"April 2nd, Baan Rub Aroon, Chiang Rai
I begin the documentation of these travels in medias res, and by now I have already visited the border town of Mae Sot, a town where the the cultures of Thailand and Burma intersect. At this moment, I am in bed, armed for the day with a wonderful cup of real coffee, and Kate is at my side perusing her copy of The Lonely Planet, our travel bible.
Being ensconced in a tangle of white sheets has reminded me to appreciate the departure from the stark and dubious accommodations we had in Umphang. Deemed as needing major TLC, we stayed at this resort which suffered from the attack of after-rain insects, mainly slugs and ants.
Accommodations aside, Umphang was absolutely beautiful. We paddled downstream a beautiful lazy river (river Khlong) which was the perfect conduit into the heart of the jungle. We paid a cursory visit to hot springs, and later on swam in the bottom pool of Thailand's biggest waterfall, Thi Lor Suk. Although I regrettably declined out of jumping, it was still quite the experience.
To get in and out of Umphang is a feat in it of itself. Winning the title "Death Highway," the mountainous terrain to Umphang includes 200+ curves, whose roads lie right on the edge of steep mountains, and whose views alone can induce nausea for those with even a slight fear of heights (me). Our vehicle was no mean pick-up truck/ SUV/ minivan-- we rode a regular songthaew, the conventional mode of transportation here in Thailand. They look like pick-up trucks with seats that face each other on that back. It's absolutely fine if you're traveling from one town to another, but a different matter when you're sitting with 21 other people, squished like canned tuna, with children sitting on your feet, for a total of 5 hours. Add the ubiquitous and frequent vomiting, stolen water bottles and seating spaces, and you have the perfect storm for the most challenging transportation experience (in retrospect I think Caitlyn and Steph top me on this with their excruciating 3rd class train ride). I would not be surprised if animals are ferried in these songthaews, if they could still manage the space. Still, it's one of those experiences that easily turn into the greatest stories if you somehow manage to emerge intact and breathing.
Before this venture to Umphang, we stayed for two nights at this little town of Mae Sot, briefly aforementioned. It is Mukdahan's ( bordering Laos) lateral opposite. There, I tried a little bit of Burmese cuisine. I loved the tea the most, it reminds me so much of chai! I like recognizing the cultural influences of a place, and I definitely felt like I tasted a little bit of India in my introduction to the Burmese palate. My most interesting cultural education in Mae Sot, however, revolves around a particular female heroine who plays a major part in Burma's National Democratic Party, the current political opposition to the military junta currently in place (illegitimately). Her name is Aung Sung Suu Kyi, and she has spent close to 20 years under house arrest and celebrated her 64th birthday in prison. She won the Noble prize in 1991 and has campaigned against human rights violation in Burma for her entire political career. Burmese history is one in which I had very little familiarity, so she has definitely piqued my interest.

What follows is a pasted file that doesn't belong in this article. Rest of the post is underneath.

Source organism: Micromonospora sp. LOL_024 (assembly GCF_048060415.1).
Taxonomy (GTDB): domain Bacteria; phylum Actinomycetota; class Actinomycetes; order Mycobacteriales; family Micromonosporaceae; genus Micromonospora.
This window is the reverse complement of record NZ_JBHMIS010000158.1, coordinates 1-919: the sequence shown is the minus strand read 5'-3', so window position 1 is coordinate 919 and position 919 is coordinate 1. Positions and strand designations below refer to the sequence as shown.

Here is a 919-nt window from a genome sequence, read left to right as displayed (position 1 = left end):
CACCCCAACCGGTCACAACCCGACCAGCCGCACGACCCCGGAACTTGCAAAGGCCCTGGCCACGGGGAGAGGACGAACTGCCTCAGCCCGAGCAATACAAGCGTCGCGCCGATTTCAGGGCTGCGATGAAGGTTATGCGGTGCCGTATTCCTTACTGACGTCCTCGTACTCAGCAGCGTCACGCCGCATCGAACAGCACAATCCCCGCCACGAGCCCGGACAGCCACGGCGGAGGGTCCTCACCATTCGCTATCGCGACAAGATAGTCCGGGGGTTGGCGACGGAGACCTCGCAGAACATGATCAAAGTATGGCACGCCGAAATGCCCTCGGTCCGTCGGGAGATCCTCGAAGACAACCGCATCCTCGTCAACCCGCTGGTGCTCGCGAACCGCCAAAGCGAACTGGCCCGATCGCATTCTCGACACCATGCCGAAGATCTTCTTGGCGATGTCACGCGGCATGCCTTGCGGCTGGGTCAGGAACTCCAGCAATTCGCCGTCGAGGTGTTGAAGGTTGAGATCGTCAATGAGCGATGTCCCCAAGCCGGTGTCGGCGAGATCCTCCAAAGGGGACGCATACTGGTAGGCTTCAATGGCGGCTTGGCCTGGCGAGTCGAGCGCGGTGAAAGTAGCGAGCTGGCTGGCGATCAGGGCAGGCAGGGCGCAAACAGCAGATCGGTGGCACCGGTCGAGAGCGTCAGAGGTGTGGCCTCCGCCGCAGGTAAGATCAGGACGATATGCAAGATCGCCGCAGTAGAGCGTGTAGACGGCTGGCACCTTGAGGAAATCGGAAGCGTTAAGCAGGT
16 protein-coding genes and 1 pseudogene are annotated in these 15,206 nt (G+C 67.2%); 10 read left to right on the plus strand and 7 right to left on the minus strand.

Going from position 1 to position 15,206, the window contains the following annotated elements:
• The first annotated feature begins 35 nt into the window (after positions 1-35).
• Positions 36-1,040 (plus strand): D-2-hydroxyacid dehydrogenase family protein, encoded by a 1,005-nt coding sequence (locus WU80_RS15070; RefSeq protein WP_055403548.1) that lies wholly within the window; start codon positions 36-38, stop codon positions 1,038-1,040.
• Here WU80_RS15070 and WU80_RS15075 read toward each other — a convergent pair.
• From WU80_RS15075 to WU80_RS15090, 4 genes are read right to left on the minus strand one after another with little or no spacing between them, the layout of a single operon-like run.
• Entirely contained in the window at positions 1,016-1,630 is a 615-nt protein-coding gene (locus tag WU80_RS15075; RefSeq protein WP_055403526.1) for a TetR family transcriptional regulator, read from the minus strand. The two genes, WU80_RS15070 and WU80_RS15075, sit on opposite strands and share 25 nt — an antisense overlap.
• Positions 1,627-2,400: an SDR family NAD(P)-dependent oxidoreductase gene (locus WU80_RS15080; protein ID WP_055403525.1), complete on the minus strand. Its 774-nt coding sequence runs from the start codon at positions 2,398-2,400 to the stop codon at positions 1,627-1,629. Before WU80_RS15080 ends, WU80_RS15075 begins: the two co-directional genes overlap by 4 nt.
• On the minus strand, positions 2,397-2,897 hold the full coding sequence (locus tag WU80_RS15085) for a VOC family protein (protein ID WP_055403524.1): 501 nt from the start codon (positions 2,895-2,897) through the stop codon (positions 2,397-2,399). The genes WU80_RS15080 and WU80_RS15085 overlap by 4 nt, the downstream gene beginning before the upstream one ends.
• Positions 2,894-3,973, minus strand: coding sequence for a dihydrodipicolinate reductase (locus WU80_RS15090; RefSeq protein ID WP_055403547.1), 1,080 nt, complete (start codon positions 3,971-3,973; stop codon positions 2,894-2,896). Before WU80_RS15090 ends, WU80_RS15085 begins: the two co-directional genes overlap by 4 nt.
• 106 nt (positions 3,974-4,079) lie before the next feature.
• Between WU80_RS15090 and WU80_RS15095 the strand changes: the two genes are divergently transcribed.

Aung San Suu Kyi has definitely enriched my fascination with the role of women in facilitating peace processes. There are documentations everywhere, I feel, that vindicate the women's role in healing a fragmented, war-torn nation-state and empowering impoverished and even religiously oppressed communities. Examples abound: women peacekeepers in NIgeria, female community leaders in South Africa, Afghanistan, Iran.. etc. Suu Kyi is a testament to this potentially transformative power of female leadership, a trajectory towards equality and democracy against oppressive paternalist forces (er, the military). It's almost too crude to point that the house arrest is just another telling metaphor for the illegitimate government's efforts to subdue feminist power back into the domestic sphere.
Mae Sot-- I will not forget the quaint coffee shop of Auntie's, the rain that pelted that Sunday morning (thwarting our attempts to cross to Myanmar), its people and their decorated faces, the bustle of the gem industry, and the markets replete with raw cuisines of the exotic sort.
I have had a great and absorbing travel so far, with high hopes that the rest of my trip will be enlightening like this."
To view some of my pictures, click on the "Travel Photos" page on the right.